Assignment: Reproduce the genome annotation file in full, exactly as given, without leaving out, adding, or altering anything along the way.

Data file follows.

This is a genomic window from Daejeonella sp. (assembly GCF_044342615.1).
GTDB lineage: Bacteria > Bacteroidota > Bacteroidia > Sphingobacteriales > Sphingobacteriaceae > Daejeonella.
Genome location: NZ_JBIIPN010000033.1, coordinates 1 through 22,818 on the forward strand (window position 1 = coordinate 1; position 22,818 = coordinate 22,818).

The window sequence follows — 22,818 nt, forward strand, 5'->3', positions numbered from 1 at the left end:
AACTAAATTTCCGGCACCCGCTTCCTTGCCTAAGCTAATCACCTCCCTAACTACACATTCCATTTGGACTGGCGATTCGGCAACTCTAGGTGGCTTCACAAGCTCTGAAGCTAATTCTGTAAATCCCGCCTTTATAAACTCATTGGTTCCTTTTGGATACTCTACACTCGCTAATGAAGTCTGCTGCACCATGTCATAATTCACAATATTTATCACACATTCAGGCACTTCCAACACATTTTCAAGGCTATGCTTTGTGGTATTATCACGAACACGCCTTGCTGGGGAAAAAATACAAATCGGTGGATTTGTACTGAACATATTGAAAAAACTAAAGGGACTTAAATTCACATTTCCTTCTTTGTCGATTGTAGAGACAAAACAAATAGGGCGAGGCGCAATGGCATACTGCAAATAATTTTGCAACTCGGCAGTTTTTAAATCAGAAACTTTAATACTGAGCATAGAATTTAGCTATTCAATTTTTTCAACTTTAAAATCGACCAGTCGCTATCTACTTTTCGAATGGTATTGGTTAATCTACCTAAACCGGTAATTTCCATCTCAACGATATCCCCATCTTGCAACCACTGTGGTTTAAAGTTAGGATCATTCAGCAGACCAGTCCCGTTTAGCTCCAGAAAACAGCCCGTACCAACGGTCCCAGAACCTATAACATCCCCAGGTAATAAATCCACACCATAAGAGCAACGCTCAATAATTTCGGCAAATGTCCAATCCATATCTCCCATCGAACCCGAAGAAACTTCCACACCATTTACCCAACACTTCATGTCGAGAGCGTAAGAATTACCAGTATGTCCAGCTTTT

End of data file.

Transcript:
This is a genomic window from Daejeonella sp. (assembly GCF_044342615.1).
GTDB lineage: Bacteria > Bacteroidota > Bacteroidia > Sphingobacteriales > Sphingobacteriaceae > Daejeonella.
Genome location: NZ_JBIIPN010000033.1, coordinates 1 through 22,818 on the forward strand (window position 1 = coordinate 1; position 22,818 = coordinate 22,818).

The window sequence follows — 22,818 nt, forward strand, 5'->3', positions numbered from 1 at the left end:
AACTAAATTTCCGGCACCCGCTTCCTTGCCTAAGCTAATCACCTCCCTAACTACACATTCCATTTGGACTGGCGATTCGGCAACTCTAGGTGGCTTCACAAGCTCTGAAGCTAATTCTGTAAATCCCGCCTTTATAAACTCATTGGTTCCTTTTGGATACTCTACACTCGCTAATGAAGTCTGCTGCACCATGTCATAATTCACAATATTTATCACACATTCAGGCACTTCCAACACATTTTCAAGGCTATGCTTTGTGGTATTATCACGAACACGCCTTGCTGGGGAAAAAATACAAATCGGTGGATTTGTACTGAACATATTGAAAAAACTAAAGGGACTTAAATTCACATTTCCTTCTTTGTCGATTGTAGAGACAAAACAAATAGGGCGAGGCGCAATGGCATACTGCAAATAATTTTGCAACTCGGCAGTTTTTAAATCAGAAACTTTAATACTGAGCATAGAATTTAGCTATTCAATTTTTTCAACTTTAAAATCGACCAGTCGCTATCTACTTTTCGAATGGTATTGGTTAATCTACCTAAACCGGTAATTTCCATCTCAACGATATCCCCATCTTGCAACCACTGTGGTTTAAAGTTAGGATCATTCAGCAGACCAGTCCCGTTTAGCTCCAGAAAACAGCCCGTACCAACGGTCCCAGAACCTATAACATCCCCAGGTAATAAATCCACACCATAAGAGCAACGCTCAATAATTTCGGCAAATGTCCAATCCATATCTCCCATCGAACCCGAAGAAACTTCCACACCATTTACCCAACACTTCATGTCGAGAGCGTAAGAATTACCAGTATGTCCAGCTTTT